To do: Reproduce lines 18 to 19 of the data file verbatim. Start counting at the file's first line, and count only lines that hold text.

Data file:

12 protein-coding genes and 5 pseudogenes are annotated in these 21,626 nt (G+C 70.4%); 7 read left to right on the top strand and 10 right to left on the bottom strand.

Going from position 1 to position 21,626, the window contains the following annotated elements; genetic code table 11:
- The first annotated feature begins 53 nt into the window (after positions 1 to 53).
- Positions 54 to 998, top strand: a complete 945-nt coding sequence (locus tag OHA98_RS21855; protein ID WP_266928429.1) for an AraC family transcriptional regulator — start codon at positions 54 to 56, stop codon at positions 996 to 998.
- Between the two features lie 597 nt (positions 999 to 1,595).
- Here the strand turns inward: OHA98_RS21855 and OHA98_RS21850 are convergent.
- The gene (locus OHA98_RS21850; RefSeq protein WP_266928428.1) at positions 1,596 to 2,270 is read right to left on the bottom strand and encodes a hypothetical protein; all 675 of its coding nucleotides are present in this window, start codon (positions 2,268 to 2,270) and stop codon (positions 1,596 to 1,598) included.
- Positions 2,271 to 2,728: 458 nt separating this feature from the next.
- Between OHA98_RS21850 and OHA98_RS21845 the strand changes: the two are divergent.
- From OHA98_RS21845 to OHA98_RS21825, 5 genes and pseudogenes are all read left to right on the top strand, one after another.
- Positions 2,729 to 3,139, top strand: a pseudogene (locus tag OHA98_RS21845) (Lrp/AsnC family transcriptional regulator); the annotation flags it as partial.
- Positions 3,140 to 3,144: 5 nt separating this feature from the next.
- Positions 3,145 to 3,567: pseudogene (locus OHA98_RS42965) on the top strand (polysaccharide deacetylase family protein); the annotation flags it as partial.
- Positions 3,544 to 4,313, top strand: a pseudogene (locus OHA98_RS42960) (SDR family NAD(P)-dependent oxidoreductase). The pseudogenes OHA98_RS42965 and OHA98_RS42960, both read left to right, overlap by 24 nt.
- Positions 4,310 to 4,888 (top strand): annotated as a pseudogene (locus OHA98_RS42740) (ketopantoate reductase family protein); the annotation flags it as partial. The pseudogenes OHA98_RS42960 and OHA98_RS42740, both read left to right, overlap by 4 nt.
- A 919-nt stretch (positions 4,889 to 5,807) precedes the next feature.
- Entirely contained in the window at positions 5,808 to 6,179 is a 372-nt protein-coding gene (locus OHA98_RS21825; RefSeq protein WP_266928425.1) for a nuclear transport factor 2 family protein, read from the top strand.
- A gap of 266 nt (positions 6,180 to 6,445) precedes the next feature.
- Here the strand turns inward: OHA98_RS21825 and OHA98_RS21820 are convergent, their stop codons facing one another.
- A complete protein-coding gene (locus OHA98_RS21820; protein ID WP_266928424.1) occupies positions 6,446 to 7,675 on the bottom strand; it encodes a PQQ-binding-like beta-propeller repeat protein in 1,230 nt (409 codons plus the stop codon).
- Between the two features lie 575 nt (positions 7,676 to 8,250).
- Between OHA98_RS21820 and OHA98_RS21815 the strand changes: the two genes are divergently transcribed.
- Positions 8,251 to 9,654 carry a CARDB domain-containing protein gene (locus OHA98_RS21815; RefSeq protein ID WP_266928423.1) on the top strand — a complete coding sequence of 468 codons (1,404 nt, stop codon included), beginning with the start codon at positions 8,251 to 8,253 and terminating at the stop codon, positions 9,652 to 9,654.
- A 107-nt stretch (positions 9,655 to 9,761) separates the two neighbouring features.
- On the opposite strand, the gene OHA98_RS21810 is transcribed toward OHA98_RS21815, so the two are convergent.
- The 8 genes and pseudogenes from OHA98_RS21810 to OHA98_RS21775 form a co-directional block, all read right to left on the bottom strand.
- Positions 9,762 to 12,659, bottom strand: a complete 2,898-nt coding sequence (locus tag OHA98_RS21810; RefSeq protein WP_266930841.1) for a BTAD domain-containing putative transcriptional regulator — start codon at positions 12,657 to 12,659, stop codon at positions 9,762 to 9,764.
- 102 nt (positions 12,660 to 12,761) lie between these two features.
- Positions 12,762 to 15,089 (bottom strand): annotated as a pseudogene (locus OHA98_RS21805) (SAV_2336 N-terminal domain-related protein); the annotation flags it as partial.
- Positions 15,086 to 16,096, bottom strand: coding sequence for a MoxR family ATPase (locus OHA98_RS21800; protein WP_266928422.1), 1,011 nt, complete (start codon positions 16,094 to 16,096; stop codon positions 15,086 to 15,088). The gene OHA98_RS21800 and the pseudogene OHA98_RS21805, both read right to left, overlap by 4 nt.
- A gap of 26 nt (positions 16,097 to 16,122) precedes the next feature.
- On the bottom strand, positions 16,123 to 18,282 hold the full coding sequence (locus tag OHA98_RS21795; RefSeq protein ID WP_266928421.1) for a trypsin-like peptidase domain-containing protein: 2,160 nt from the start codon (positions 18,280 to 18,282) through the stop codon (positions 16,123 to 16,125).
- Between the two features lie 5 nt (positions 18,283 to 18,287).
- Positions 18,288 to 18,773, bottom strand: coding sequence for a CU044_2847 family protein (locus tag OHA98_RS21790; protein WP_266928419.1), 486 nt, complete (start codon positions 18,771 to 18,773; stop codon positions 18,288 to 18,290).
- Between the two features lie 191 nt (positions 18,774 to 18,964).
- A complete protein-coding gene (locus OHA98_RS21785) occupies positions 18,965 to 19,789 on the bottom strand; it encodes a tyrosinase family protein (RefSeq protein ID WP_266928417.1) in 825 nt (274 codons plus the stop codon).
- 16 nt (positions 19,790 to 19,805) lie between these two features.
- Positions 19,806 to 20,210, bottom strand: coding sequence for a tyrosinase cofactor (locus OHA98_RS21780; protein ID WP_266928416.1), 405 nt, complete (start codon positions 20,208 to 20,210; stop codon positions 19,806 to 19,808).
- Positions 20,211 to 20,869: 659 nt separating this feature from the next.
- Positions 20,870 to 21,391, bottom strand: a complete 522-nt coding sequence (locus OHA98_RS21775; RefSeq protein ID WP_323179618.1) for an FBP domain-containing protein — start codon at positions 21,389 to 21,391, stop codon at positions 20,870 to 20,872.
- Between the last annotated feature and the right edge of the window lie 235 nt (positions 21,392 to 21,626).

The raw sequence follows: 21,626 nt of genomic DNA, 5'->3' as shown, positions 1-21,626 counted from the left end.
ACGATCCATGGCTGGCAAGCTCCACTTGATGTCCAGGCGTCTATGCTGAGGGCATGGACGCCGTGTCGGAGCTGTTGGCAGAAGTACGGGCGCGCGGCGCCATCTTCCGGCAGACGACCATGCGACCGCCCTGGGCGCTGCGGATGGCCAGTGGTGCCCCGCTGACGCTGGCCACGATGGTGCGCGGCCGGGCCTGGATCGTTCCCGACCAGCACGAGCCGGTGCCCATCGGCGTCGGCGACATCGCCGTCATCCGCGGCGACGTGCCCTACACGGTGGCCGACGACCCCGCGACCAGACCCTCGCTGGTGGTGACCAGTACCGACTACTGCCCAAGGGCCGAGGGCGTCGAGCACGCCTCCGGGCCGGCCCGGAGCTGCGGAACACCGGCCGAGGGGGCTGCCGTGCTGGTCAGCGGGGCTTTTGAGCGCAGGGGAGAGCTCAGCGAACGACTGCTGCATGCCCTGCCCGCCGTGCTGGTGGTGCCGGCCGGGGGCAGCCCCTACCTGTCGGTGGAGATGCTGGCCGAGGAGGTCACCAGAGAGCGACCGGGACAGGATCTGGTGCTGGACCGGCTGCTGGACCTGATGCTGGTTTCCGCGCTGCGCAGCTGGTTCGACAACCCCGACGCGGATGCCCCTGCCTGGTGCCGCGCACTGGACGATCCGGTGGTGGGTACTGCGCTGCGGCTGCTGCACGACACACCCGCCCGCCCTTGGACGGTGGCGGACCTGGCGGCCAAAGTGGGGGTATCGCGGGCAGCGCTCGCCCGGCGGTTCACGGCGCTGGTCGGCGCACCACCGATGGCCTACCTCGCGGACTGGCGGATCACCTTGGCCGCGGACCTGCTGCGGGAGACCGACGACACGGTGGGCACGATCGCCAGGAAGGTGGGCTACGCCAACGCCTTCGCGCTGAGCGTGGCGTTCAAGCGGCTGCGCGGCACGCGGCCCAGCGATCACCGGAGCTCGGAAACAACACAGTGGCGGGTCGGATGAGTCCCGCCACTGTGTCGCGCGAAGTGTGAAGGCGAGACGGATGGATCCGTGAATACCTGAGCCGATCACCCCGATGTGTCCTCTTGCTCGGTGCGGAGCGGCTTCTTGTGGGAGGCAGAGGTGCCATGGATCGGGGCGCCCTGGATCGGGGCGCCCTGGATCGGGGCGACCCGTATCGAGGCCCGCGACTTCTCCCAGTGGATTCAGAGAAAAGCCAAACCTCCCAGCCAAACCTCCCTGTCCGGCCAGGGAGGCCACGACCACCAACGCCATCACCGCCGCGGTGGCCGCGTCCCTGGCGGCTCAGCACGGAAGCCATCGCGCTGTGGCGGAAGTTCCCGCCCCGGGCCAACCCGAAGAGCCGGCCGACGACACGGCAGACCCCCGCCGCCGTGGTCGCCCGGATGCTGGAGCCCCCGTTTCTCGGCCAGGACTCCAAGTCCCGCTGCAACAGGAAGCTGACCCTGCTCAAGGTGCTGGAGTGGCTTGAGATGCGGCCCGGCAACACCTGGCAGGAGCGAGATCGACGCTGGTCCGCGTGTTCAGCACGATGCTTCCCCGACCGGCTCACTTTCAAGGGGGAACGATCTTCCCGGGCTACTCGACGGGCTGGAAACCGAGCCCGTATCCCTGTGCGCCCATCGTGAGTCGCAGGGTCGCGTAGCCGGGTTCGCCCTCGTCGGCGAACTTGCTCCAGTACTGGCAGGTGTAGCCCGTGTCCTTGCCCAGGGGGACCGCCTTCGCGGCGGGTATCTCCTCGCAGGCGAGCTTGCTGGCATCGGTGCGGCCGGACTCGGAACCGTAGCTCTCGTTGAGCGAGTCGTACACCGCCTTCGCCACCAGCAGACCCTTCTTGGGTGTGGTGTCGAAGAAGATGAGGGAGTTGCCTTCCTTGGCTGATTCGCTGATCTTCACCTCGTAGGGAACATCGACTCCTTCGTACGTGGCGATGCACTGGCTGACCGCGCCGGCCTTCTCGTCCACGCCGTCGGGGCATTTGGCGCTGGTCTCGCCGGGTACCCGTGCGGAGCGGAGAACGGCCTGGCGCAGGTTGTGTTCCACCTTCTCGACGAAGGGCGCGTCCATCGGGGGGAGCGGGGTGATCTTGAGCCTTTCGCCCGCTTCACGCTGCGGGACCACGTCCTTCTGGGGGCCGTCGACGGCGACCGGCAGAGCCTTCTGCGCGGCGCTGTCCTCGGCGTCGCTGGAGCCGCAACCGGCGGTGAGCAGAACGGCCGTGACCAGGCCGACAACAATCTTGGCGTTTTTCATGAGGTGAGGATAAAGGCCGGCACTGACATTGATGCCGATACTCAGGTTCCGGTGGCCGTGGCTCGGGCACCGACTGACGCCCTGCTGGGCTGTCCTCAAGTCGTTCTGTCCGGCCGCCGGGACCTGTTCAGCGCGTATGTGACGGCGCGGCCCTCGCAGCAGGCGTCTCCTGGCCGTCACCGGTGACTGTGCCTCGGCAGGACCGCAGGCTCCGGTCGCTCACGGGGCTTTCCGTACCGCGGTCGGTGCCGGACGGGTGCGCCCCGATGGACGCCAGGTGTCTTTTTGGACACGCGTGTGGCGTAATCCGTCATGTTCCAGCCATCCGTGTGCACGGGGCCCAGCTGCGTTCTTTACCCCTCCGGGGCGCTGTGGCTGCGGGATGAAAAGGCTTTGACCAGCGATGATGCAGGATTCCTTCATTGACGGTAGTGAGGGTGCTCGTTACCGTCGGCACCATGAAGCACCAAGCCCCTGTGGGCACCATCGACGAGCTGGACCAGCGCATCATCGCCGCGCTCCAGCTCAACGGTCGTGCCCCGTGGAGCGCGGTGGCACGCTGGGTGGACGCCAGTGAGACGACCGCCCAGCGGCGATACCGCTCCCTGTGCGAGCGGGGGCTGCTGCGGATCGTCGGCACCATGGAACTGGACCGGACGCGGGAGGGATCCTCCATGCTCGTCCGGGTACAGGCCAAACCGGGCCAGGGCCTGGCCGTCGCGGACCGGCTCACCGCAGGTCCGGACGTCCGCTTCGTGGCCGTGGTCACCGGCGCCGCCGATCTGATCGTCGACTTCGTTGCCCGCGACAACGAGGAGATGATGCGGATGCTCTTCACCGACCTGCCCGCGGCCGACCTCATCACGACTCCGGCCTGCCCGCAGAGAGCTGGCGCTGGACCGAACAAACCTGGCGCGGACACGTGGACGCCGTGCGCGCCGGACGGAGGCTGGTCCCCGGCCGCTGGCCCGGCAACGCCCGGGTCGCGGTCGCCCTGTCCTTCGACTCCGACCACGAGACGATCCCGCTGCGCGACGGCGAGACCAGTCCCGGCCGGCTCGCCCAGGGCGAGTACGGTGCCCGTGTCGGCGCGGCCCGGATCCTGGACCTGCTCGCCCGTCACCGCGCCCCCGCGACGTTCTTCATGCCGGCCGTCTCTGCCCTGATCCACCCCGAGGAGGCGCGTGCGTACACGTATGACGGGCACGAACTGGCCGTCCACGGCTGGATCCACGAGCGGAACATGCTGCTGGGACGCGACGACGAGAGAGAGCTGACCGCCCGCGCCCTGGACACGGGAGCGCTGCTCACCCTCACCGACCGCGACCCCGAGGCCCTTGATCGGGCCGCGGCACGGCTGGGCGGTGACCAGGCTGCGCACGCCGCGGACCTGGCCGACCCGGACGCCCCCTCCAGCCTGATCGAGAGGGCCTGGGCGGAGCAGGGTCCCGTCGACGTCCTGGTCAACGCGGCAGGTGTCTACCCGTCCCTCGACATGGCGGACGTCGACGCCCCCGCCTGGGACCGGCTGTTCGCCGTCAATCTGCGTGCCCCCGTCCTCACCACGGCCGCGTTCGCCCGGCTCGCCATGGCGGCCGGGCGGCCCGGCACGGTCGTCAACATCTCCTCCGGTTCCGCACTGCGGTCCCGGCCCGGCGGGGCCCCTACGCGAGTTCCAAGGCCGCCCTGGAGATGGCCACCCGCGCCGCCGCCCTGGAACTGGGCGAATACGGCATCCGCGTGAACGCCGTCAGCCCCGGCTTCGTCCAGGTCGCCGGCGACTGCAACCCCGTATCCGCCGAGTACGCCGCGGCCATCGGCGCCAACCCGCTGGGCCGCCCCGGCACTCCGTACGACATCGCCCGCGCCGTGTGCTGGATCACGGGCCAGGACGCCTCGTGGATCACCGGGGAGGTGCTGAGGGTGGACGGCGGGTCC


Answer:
- A gap of 266 nt (positions 6,180 to 6,445) precedes the next feature.
- Here the strand turns inward: OHA98_RS21825 and OHA98_RS21820 are convergent, their stop codons facing one another.